02/17/16 by Matthew S. Vandriak
It doesn't matter who you are. It doesn't matter how strong you are or were. It doesn't matter if you're a regular guy or a former superstar who seemed to be larger than life. Cancer doesn't discriminate who it strikes, and that's the case here. Earlier this month, former WWE world champion Bret "The Hitman" Hart announced that he was battling prostrate cancer.
The 58 year old Hart underwent successful surgery this week in the first step on his road to recovery. Hart said that things are looking up and that he should be home to continue his recovery sometime in the next week. That's great news to hear that things are starting off solid for Hart, in what he has called the toughest battle of his life.
This isn't Hart's first fight in regards to his health following his 23 year professional wrestling career. Hart suffered a stroke in 2002 but battled back from that to make a return to the WWE and be inducted into the Hall of Fame as well. Now he faces an even tougher battle, but has vowed to beat cancer saying he "will never give up or give in, and will win this battle." Hart has also said that he hopes by opening up about being diagnosed with cancer that he can inspire others who are facing the same fight that he is. Hart discussed his diagnosis and the battle ahead of him in a heart felt Facebook post a few weeks ago.
As a lifelong wrestling fan, I was kind of stunned to hear this news. I remember watching Bret Hart as a member of the Hart Foundation back in the '80's when I was a kid. I watched him launch his stellar singles career in the 1990's, first as an Intercontinental Champion then on to his 5 WWE championships. One thing I always respected and admired about Hart was his dedication to being what his monicker said, that he was "the best there is, the best there was, and the best there ever will be". Hart was a student of the sport, born into professional wrestling in Calgary and trained by his legendary father Stu Hart. But he never used that to give him an advantage in his career. Hart earned his way by working hard and carving out his own career path throughout his time in both the WWE and WCW. But no matter where he was working or whether he was portraying a heel or face character, Hart let his work in the ring speak for him. The flashiest things about Hart were his ring attire, pink tights, sunglasses, and a leather jacket. But his character was never over the top. He was a technically sound wrestler, probably the best I remember, and that was what made him who he was as a performer.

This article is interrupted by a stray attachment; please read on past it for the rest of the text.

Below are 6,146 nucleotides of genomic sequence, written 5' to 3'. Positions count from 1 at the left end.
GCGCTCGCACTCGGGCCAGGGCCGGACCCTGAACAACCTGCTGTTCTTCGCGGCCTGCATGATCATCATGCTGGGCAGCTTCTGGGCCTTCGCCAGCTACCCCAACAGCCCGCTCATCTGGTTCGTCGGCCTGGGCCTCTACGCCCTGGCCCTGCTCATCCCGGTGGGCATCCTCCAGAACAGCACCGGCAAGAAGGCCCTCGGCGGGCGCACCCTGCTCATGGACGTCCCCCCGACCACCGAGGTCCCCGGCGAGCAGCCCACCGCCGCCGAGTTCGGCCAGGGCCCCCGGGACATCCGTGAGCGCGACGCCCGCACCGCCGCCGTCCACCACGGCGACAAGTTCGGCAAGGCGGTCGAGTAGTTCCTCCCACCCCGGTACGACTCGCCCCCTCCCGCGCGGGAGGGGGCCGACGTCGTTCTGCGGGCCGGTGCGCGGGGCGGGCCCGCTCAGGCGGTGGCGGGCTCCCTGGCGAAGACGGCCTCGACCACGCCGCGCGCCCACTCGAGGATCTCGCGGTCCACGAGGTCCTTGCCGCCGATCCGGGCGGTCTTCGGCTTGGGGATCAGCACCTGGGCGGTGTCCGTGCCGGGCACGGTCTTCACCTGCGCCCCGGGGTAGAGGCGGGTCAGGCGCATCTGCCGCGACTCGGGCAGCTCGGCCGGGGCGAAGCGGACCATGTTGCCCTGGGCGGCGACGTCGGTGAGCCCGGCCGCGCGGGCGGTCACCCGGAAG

Bret Hart was also one of the good guys of professional wrestling too. He's a family man and talked about the importance of his family in his Facebook message. He was loyal to the WWE and Vince McMahon during his career up until the "swerve" at the 1997 Survivor Series. And even after the bad blood that came with that, Hart was able to put that behind him and reconcile with McMahon and the WWE to be inducted into the Hall of Fame in 2006 and make a brief in ring return as well.
Here's hoping Bret Hart has one more win in him. Fight hard Hitman and beat this cancer.
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